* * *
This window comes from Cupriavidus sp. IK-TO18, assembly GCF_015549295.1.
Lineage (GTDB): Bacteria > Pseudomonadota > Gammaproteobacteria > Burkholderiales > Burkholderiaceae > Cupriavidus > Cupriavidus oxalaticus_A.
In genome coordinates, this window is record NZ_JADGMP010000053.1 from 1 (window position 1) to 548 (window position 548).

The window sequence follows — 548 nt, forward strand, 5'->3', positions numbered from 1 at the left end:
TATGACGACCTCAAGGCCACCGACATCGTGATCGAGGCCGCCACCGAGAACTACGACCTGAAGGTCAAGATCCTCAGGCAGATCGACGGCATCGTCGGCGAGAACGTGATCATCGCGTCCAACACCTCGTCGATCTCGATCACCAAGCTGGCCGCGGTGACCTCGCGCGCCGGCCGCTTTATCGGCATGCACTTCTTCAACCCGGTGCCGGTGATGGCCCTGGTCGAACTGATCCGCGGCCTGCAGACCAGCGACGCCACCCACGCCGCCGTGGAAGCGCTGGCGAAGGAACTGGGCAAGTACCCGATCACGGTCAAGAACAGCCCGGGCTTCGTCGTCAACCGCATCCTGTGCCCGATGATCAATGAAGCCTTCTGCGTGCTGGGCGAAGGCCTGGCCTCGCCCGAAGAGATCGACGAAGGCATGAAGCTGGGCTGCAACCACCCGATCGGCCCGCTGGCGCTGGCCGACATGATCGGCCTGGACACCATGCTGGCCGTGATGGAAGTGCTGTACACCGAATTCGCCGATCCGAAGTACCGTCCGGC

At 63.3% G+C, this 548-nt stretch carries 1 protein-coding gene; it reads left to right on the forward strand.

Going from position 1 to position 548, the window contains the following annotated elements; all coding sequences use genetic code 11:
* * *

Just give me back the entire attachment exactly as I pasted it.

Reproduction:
This window comes from Cupriavidus sp. IK-TO18, assembly GCF_015549295.1.
Lineage (GTDB): Bacteria > Pseudomonadota > Gammaproteobacteria > Burkholderiales > Burkholderiaceae > Cupriavidus > Cupriavidus oxalaticus_A.
In genome coordinates, this window is record NZ_JADGMP010000053.1 from 1 (window position 1) to 548 (window position 548).

The window sequence follows — 548 nt, forward strand, 5'->3', positions numbered from 1 at the left end:
TATGACGACCTCAAGGCCACCGACATCGTGATCGAGGCCGCCACCGAGAACTACGACCTGAAGGTCAAGATCCTCAGGCAGATCGACGGCATCGTCGGCGAGAACGTGATCATCGCGTCCAACACCTCGTCGATCTCGATCACCAAGCTGGCCGCGGTGACCTCGCGCGCCGGCCGCTTTATCGGCATGCACTTCTTCAACCCGGTGCCGGTGATGGCCCTGGTCGAACTGATCCGCGGCCTGCAGACCAGCGACGCCACCCACGCCGCCGTGGAAGCGCTGGCGAAGGAACTGGGCAAGTACCCGATCACGGTCAAGAACAGCCCGGGCTTCGTCGTCAACCGCATCCTGTGCCCGATGATCAATGAAGCCTTCTGCGTGCTGGGCGAAGGCCTGGCCTCGCCCGAAGAGATCGACGAAGGCATGAAGCTGGGCTGCAACCACCCGATCGGCCCGCTGGCGCTGGCCGACATGATCGGCCTGGACACCATGCTGGCCGTGATGGAAGTGCTGTACACCGAATTCGCCGATCCGAAGTACCGTCCGGC

At 63.3% G+C, this 548-nt stretch carries 1 protein-coding gene; it reads left to right on the forward strand.

Going from position 1 to position 548, the window contains the following annotated elements; all coding sequences use genetic code 11: